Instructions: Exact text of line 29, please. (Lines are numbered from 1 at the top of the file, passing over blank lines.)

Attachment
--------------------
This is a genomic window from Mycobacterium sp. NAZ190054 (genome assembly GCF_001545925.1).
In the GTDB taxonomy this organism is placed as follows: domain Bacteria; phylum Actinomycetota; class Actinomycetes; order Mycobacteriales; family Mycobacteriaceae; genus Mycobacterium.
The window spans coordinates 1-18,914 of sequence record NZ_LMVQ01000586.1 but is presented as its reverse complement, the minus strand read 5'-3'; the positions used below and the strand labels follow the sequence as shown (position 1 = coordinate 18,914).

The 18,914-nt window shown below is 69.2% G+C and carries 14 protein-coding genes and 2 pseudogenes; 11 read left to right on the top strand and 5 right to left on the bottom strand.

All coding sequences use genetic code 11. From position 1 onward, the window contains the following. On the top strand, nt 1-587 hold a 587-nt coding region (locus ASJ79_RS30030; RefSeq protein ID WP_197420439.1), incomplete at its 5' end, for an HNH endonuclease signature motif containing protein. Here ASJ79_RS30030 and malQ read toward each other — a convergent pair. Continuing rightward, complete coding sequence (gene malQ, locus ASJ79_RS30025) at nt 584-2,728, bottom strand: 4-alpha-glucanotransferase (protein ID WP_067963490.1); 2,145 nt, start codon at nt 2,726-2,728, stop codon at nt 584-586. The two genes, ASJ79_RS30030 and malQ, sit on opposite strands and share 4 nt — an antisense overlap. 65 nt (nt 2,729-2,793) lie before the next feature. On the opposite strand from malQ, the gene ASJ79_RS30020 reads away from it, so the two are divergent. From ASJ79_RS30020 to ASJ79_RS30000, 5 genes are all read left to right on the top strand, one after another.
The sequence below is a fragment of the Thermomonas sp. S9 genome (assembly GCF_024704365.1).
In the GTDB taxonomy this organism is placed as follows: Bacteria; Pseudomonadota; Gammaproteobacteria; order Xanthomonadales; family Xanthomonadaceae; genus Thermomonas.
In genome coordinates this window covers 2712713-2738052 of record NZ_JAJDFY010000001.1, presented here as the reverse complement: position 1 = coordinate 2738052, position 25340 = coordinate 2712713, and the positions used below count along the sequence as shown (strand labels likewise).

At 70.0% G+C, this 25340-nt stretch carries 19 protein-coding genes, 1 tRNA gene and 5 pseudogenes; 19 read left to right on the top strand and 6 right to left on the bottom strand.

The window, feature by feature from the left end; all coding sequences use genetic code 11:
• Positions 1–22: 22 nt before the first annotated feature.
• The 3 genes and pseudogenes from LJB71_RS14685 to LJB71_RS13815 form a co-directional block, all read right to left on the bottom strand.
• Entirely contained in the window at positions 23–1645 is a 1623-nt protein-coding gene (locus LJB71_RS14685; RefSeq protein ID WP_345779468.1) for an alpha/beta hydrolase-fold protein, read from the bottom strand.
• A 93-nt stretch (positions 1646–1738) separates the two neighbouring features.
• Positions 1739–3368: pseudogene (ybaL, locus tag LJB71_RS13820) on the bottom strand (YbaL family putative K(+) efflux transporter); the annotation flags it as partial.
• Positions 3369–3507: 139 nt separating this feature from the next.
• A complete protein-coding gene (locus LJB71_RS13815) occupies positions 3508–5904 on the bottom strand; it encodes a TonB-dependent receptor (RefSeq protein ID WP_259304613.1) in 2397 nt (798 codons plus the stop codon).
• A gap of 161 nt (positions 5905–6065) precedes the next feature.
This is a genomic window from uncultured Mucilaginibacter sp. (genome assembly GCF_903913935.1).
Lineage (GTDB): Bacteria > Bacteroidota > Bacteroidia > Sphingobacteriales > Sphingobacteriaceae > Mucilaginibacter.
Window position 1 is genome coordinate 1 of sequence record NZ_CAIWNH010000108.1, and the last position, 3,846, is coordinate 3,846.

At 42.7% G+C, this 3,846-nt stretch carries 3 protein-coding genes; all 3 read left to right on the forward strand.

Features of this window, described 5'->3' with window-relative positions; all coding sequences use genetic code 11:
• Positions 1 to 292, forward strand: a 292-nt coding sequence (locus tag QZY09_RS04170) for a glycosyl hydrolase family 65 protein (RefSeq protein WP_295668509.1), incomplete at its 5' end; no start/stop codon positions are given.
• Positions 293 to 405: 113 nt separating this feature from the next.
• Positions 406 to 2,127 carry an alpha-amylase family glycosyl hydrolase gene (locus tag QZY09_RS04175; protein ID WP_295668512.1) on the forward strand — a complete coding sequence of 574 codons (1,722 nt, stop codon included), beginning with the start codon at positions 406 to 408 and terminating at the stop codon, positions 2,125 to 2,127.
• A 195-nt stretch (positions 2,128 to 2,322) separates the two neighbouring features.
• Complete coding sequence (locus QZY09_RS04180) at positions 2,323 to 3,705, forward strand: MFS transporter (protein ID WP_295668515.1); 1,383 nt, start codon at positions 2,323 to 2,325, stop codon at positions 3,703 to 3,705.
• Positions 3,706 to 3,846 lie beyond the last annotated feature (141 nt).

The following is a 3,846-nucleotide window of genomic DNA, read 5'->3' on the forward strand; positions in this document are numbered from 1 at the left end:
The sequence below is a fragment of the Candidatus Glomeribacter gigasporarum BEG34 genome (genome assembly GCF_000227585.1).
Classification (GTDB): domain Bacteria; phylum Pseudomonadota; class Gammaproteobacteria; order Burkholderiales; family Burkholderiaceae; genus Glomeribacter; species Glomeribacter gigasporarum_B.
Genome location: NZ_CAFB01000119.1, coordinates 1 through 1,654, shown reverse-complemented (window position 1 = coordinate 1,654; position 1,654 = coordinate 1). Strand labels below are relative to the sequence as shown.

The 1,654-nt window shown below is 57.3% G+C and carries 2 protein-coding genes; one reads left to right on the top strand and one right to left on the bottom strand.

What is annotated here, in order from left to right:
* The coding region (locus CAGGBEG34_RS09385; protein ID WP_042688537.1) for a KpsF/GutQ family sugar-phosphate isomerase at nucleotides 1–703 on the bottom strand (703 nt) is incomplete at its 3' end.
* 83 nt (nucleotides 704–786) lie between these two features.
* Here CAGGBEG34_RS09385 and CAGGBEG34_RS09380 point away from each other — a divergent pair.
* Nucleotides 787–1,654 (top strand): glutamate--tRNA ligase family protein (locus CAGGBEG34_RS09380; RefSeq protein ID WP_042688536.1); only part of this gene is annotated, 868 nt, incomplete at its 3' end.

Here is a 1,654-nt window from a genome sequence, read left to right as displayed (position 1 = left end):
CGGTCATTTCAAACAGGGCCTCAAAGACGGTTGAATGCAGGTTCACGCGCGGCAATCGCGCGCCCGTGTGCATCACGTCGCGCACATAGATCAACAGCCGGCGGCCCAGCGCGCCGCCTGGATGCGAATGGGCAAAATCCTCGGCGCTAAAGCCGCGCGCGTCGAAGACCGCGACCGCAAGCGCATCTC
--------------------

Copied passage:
• Positions 3,706 to 3,846 lie beyond the last annotated feature (141 nt).